Last-place Capitals shut out Hurricanes 3-0, may still save season from failure
Washington Capitals defenceman John Carlson (74) celebrates his goal in the third period of an NHL hockey game against the Carolina Hurricanes on Feb. 26, 2013 in Washington. The Capitals won 3-0. (AP Photo/Alex Brandon)
The Associated Press
Published Wednesday, February 27, 2013 7:34AM EST
WASHINGTON -- As bad as the Washington Capitals have been at times, they wake up Wednesday only four points out of first place.
The Southeast Division is the weakling of the NHL in this compressed season, and a two-game surge -- including Tuesday night's 3-0 win over the first-but-fading Carolina Hurricanes -- has been enough to put the Capitals within decent range of recusing themselves from failure.
"We knew it was going to come around like this," said goaltender Braden Holtby, who made 33 saves for his fifth career shutout a day after signing a two-year contract extension. "So we were just being patient, learning what we needed to do, learning from our mistakes, and you can just see we're doing a good job."
The Capitals saw a few things they'd never seen before during Tuesday's game. Former teammate Alexander Semin was wearing another NHL uniform. Nicklas Backstrom fed John Erskine for a goal, the first time that's happened in their six seasons together. And Adam Oates has his first back-to-back wins by more than one goal in his fledging head coaching career, even though he says his players are only about "60-70 per cent" toward getting his system down pat.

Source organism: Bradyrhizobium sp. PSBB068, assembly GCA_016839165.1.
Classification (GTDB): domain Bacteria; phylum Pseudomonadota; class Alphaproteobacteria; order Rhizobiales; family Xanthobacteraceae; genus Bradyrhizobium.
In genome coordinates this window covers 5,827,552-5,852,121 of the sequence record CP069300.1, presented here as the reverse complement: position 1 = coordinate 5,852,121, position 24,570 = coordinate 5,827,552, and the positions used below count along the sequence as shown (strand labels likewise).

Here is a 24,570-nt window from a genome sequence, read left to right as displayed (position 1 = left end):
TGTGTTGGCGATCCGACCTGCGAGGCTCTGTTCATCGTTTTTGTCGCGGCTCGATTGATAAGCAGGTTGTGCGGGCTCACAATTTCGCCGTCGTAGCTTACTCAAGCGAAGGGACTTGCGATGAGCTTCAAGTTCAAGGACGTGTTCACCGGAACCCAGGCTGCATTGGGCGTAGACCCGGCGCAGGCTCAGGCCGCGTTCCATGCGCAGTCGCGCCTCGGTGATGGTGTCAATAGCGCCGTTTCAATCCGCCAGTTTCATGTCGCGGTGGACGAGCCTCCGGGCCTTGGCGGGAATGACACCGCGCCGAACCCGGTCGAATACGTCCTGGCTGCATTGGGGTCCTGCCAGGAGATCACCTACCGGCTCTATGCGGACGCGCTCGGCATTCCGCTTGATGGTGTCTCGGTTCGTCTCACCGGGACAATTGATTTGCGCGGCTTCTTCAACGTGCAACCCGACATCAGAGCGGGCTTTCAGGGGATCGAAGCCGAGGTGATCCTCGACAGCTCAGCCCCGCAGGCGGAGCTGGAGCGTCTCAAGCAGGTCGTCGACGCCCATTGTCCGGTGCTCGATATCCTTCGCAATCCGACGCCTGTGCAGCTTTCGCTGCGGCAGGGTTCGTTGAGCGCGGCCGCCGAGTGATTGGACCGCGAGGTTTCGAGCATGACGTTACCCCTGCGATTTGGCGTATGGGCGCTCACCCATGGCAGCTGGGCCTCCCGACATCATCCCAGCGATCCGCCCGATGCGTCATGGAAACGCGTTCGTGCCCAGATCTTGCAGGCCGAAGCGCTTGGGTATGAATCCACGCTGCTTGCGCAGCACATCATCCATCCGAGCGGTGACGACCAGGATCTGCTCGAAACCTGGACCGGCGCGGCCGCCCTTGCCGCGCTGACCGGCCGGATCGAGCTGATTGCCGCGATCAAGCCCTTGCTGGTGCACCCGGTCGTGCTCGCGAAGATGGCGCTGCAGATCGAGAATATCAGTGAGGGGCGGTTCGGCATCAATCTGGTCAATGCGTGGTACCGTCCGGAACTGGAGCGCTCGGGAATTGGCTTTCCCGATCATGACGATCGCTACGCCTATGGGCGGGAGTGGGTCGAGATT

"It's still not automatic all the time," Oates said. "We have waves of it where it looks automatic, but then we shoot ourselves in the foot a little bit."
They did more than enough against the Hurricanes, who have lost four of five and are 0-5 against division opponents. Cam Ward, under pressure for much of the game behind a thin blue line beset by injuries, kept it from turning into an ugly rout by making 37 saves.
"Fatigue kicks in," Carolina coach Kirk Muller said. "Some guys are playing more minutes than they probably should, and it catches up."
Making his debut on the visitor's bench at the Verizon Center was Semin, who was booed and whooped derisively whenever he touched the puck. He ranks as the Capitals' No. 5 all-time goal-scorer and was often touted as having more natural talent than two-time league MVP Alex Ovechkin, but his seven seasons in the nation's capital were marred by criticisms about his work ethic, a complaint voiced again by Washington forward Troy Brouwer on Monday.
The Capitals allowed Semin to depart via free agency last summer, and he appeared determined to show up his old team. He shot the puck more than anyone else in the first period — three on goal, two wide of the net. He had a solo breakaway on a penalty kill early that was thwarted when his shot ricocheted off Holtby's glove, giving the fans another excuse to let out a huge cheer.
"He made a good save on him," Muller said. "But it would have been different right there, actually, to get the lead, that first goal."
Semin finished with nine shots, including four on goal.
Backstrom scored on a first-period power play and found Erskine trailing the rush for a slap-shot goal 31 seconds into the second. Backstrom had 278 assists since entering the NHL with the Capitals in 2007. Erskine had nine goals in his seven seasons in Washington. This was the first Backstrom-to-Erskine goal.
"I don't know what to say about that," Backstrom said. "That's unfortunate. Or maybe fortunate, I don't know. ... We know he can punch a guy. He can shoot it, too."
Like Holtby, Erskine also signed a two-year contract extension on Monday.
"I'm sure they felt better," Oates said. "They both played good. Ersk got a big goal, and Braden got a shutout."